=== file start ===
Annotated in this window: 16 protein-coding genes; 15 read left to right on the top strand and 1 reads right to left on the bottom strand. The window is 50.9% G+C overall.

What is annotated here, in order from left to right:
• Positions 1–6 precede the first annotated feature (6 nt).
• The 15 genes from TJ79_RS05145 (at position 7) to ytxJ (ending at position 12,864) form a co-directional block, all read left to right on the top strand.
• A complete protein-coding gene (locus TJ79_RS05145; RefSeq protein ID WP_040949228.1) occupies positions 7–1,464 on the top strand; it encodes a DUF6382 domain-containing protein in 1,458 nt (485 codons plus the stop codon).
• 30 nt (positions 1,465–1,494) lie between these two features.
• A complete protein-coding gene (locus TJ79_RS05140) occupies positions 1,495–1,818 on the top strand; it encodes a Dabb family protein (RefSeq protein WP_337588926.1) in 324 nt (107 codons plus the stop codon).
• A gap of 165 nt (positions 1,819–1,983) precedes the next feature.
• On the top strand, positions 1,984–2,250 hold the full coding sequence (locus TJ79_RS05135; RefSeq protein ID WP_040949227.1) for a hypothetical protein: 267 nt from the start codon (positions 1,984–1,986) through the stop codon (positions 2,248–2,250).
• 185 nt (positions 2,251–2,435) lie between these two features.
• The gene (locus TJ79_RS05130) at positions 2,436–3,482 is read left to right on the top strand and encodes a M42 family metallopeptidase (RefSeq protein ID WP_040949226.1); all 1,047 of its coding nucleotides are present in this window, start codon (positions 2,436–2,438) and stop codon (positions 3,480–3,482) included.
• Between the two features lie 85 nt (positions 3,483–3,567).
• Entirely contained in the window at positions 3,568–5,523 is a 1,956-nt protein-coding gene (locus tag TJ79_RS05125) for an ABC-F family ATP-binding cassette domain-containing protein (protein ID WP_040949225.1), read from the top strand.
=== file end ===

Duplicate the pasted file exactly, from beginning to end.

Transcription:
Annotated in this window: 16 protein-coding genes; 15 read left to right on the top strand and 1 reads right to left on the bottom strand. The window is 50.9% G+C overall.

What is annotated here, in order from left to right:
• Positions 1–6 precede the first annotated feature (6 nt).
• The 15 genes from TJ79_RS05145 (at position 7) to ytxJ (ending at position 12,864) form a co-directional block, all read left to right on the top strand.
• A complete protein-coding gene (locus TJ79_RS05145; RefSeq protein ID WP_040949228.1) occupies positions 7–1,464 on the top strand; it encodes a DUF6382 domain-containing protein in 1,458 nt (485 codons plus the stop codon).
• 30 nt (positions 1,465–1,494) lie between these two features.
• A complete protein-coding gene (locus TJ79_RS05140) occupies positions 1,495–1,818 on the top strand; it encodes a Dabb family protein (RefSeq protein WP_337588926.1) in 324 nt (107 codons plus the stop codon).
• A gap of 165 nt (positions 1,819–1,983) precedes the next feature.
• On the top strand, positions 1,984–2,250 hold the full coding sequence (locus TJ79_RS05135; RefSeq protein ID WP_040949227.1) for a hypothetical protein: 267 nt from the start codon (positions 1,984–1,986) through the stop codon (positions 2,248–2,250).
• 185 nt (positions 2,251–2,435) lie between these two features.
• The gene (locus TJ79_RS05130) at positions 2,436–3,482 is read left to right on the top strand and encodes a M42 family metallopeptidase (RefSeq protein ID WP_040949226.1); all 1,047 of its coding nucleotides are present in this window, start codon (positions 2,436–2,438) and stop codon (positions 3,480–3,482) included.
• Between the two features lie 85 nt (positions 3,483–3,567).
• Entirely contained in the window at positions 3,568–5,523 is a 1,956-nt protein-coding gene (locus tag TJ79_RS05125) for an ABC-F family ATP-binding cassette domain-containing protein (protein ID WP_040949225.1), read from the top strand.